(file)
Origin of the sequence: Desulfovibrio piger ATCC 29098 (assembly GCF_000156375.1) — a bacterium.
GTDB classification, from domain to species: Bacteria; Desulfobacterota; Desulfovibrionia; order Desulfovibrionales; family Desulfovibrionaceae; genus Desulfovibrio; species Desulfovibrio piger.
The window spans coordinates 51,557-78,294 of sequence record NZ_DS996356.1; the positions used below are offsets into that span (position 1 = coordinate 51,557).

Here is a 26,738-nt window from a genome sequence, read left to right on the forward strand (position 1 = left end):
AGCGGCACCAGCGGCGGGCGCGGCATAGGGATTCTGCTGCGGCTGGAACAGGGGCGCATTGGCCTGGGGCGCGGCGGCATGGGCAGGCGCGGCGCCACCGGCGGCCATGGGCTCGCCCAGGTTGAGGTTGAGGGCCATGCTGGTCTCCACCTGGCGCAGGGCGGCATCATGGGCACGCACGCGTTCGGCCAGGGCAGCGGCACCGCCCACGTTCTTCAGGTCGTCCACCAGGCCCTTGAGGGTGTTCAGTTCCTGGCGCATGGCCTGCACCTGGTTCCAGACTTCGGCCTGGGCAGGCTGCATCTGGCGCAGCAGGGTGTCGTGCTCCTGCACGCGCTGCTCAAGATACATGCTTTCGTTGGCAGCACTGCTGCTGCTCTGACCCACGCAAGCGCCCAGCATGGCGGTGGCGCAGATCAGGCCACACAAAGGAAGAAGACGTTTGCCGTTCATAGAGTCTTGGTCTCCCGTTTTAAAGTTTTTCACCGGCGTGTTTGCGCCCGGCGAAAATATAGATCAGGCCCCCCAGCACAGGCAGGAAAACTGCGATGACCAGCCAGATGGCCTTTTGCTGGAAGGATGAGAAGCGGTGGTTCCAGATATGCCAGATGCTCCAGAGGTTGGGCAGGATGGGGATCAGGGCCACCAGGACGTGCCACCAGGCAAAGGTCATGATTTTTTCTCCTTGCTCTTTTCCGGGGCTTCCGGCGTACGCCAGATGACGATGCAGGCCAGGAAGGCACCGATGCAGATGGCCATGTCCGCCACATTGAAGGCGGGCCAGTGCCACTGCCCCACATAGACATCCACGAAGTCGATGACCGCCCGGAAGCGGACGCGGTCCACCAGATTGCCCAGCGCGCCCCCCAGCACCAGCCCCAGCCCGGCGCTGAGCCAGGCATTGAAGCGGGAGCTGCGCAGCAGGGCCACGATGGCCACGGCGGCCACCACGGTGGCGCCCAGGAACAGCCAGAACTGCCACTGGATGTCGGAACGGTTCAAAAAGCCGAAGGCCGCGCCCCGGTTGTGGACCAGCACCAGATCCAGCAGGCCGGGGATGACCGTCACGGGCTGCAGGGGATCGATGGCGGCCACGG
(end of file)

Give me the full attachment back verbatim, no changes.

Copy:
Origin of the sequence: Desulfovibrio piger ATCC 29098 (assembly GCF_000156375.1) — a bacterium.
GTDB classification, from domain to species: Bacteria; Desulfobacterota; Desulfovibrionia; order Desulfovibrionales; family Desulfovibrionaceae; genus Desulfovibrio; species Desulfovibrio piger.
The window spans coordinates 51,557-78,294 of sequence record NZ_DS996356.1; the positions used below are offsets into that span (position 1 = coordinate 51,557).

Here is a 26,738-nt window from a genome sequence, read left to right on the forward strand (position 1 = left end):
AGCGGCACCAGCGGCGGGCGCGGCATAGGGATTCTGCTGCGGCTGGAACAGGGGCGCATTGGCCTGGGGCGCGGCGGCATGGGCAGGCGCGGCGCCACCGGCGGCCATGGGCTCGCCCAGGTTGAGGTTGAGGGCCATGCTGGTCTCCACCTGGCGCAGGGCGGCATCATGGGCACGCACGCGTTCGGCCAGGGCAGCGGCACCGCCCACGTTCTTCAGGTCGTCCACCAGGCCCTTGAGGGTGTTCAGTTCCTGGCGCATGGCCTGCACCTGGTTCCAGACTTCGGCCTGGGCAGGCTGCATCTGGCGCAGCAGGGTGTCGTGCTCCTGCACGCGCTGCTCAAGATACATGCTTTCGTTGGCAGCACTGCTGCTGCTCTGACCCACGCAAGCGCCCAGCATGGCGGTGGCGCAGATCAGGCCACACAAAGGAAGAAGACGTTTGCCGTTCATAGAGTCTTGGTCTCCCGTTTTAAAGTTTTTCACCGGCGTGTTTGCGCCCGGCGAAAATATAGATCAGGCCCCCCAGCACAGGCAGGAAAACTGCGATGACCAGCCAGATGGCCTTTTGCTGGAAGGATGAGAAGCGGTGGTTCCAGATATGCCAGATGCTCCAGAGGTTGGGCAGGATGGGGATCAGGGCCACCAGGACGTGCCACCAGGCAAAGGTCATGATTTTTTCTCCTTGCTCTTTTCCGGGGCTTCCGGCGTACGCCAGATGACGATGCAGGCCAGGAAGGCACCGATGCAGATGGCCATGTCCGCCACATTGAAGGCGGGCCAGTGCCACTGCCCCACATAGACATCCACGAAGTCGATGACCGCCCGGAAGCGGACGCGGTCCACCAGATTGCCCAGCGCGCCCCCCAGCACCAGCCCCAGCCCGGCGCTGAGCCAGGCATTGAAGCGGGAGCTGCGCAGCAGGGCCACGATGGCCACGGCGGCCACCACGGTGGCGCCCAGGAACAGCCAGAACTGCCACTGGATGTCGGAACGGTTCAAAAAGCCGAAGGCCGCGCCCCGGTTGTGGACCAGCACCAGATCCAGCAGGCCGGGGATGACCGTCACGGGCTGCAGGGGATCGATGGCGGCCACGG